Category Archives: Marriage

“From the Beginning It Was NOT So”

Matthew 19:1-9. The question posed to Jesus was controversial, meant to trip Him up. It had to do with the Law of Moses and the subject of divorce. In His response, Jesus went to the Word of God and the Beginning of time.


A. Founder (Matt 19:4-6)
1. Companionship (Gen 2:18)
2. Procreation (Gen 1:28)
3. Oneness (Gen 2:24; Eph 5:27-29)

B. Definer (Matt 19:4-6)
1. Male and female (4)
2. One male and one female (5a)
3. Complementary (5b)
4. Life-lasting (6)


A. Command? or Permit? (Matt 19:7-8; Deut 24:1-4)
B. Acceptable? or Unacceptable? (Mal 2:16)


A. Answer given (Matt 19:9; Heb 13:5; Mark 10:12)
B. Exception made (Matt 19:9)
C. Warning issued (1 Cor 6:18)
D. Difficulty admitted (Matt 19:10-11)
E. Cost considered (Luke 14:27-33)

God designed marriage for OUR GOOD. But it can only BE GOOD if we observe what Jesus taught on marriage. Apart from His wisdom, there is only heartache and hopelessness.

Being A Christian: The Wedding & The Marriage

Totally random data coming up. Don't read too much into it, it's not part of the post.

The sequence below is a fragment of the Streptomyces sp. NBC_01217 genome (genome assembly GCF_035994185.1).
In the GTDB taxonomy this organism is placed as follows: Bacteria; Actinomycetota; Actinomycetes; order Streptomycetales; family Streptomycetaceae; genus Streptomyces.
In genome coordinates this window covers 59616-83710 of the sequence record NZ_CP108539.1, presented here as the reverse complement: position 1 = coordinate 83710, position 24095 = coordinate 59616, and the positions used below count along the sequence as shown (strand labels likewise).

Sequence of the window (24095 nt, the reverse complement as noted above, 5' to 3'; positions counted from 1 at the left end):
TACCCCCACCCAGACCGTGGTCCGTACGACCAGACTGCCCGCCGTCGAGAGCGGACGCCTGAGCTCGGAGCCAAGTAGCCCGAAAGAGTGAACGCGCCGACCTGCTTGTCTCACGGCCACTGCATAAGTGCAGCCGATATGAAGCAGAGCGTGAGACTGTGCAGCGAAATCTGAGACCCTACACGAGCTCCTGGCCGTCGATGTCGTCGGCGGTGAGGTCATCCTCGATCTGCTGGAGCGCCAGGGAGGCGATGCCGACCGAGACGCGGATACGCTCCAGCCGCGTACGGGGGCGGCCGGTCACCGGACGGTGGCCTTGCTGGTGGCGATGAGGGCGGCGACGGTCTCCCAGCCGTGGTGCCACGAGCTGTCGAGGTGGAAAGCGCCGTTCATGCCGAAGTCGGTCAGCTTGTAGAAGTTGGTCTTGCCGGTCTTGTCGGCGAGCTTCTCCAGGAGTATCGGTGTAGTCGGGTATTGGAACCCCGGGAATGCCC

We are on solid biblical ground when we suggest that becoming a Christian is very much like marriage. Paul made good use of this meaningful analogy (2 Cor 11:2–3; Eph 5:22–33) and had behind him the rich imagery of the Old Test. prophets (Hos 2:19–20; Isa 62:4–5; Jer 3:14).

When we are single, unmarried, we are free of responsibility and commitment to another. Our time is our own. Everything turns on the simple question of what we want for ourselves. Even so there is something bittersweet about that exhilarating “freedom.” It is also, we note, a freedom to be alone, unloved and unfulfilled.

Then we meet someone who makes our single freedom lose all its appeal. We realize that marriage will be costly to our independence. It will now be “we” instead of “me.” We will have to take into consideration the needs of our new-found partner in every decision. But, we say, it’s worth it! So we gladly renounce our old freedom for a higher one—the freedom to love and be loved in return, to have a companion who cares and shares life intimately with us. We, therefore, commit ourselves “to love and to cherish ‘til death do us part.” In a sense we lose our life to gain it.

When we live our lives without any commitment to God we are free to do what we please without concern for His wishes (Romans 6:20). There are no agonizing moral and spiritual decisions to make. We travel the open road of our own desires and whims. There are no entangling promises to honor. But even while the wind of freedom is blowing tantalizingly through our hair, there is a disquieting sense of guilt which hovers around so many of our free-wheeling ways. Our self-serving concerns, once so attractive, become gradually tinged with emptiness and loneliness. The things we feel “free” to do seem less and less worth doing and the further down the road we go the more death haunts the future (Rom 6:21).